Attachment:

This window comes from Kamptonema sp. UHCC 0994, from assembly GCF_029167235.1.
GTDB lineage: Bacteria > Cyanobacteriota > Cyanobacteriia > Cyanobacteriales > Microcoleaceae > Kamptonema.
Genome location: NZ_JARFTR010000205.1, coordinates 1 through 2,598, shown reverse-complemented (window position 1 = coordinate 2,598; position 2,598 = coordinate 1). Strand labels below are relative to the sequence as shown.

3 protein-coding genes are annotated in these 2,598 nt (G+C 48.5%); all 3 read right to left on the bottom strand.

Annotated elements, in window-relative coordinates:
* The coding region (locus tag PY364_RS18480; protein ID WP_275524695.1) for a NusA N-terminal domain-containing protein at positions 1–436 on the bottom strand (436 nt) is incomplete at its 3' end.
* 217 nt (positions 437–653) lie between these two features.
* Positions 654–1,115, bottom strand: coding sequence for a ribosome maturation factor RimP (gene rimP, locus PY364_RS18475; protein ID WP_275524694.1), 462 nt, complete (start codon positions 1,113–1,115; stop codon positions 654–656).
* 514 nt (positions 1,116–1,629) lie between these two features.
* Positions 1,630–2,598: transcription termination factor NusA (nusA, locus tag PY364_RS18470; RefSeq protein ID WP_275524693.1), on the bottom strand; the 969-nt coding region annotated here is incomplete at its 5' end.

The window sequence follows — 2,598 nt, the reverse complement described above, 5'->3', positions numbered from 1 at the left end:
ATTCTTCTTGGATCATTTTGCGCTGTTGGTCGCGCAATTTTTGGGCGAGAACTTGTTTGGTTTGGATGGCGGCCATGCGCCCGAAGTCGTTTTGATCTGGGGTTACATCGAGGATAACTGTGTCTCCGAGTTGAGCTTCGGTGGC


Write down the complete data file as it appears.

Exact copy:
This window comes from Kamptonema sp. UHCC 0994, from assembly GCF_029167235.1.
GTDB lineage: Bacteria > Cyanobacteriota > Cyanobacteriia > Cyanobacteriales > Microcoleaceae > Kamptonema.
Genome location: NZ_JARFTR010000205.1, coordinates 1 through 2,598, shown reverse-complemented (window position 1 = coordinate 2,598; position 2,598 = coordinate 1). Strand labels below are relative to the sequence as shown.

3 protein-coding genes are annotated in these 2,598 nt (G+C 48.5%); all 3 read right to left on the bottom strand.

Annotated elements, in window-relative coordinates:
* The coding region (locus tag PY364_RS18480; protein ID WP_275524695.1) for a NusA N-terminal domain-containing protein at positions 1–436 on the bottom strand (436 nt) is incomplete at its 3' end.
* 217 nt (positions 437–653) lie between these two features.
* Positions 654–1,115, bottom strand: coding sequence for a ribosome maturation factor RimP (gene rimP, locus PY364_RS18475; protein ID WP_275524694.1), 462 nt, complete (start codon positions 1,113–1,115; stop codon positions 654–656).
* 514 nt (positions 1,116–1,629) lie between these two features.
* Positions 1,630–2,598: transcription termination factor NusA (nusA, locus tag PY364_RS18470; RefSeq protein ID WP_275524693.1), on the bottom strand; the 969-nt coding region annotated here is incomplete at its 5' end.

The window sequence follows — 2,598 nt, the reverse complement described above, 5'->3', positions numbered from 1 at the left end:
ATTCTTCTTGGATCATTTTGCGCTGTTGGTCGCGCAATTTTTGGGCGAGAACTTGTTTGGTTTGGATGGCGGCCATGCGCCCGAAGTCGTTTTGATCTGGGGTTACATCGAGGATAACTGTGTCTCCGAGTTGAGCTTCGGTGGC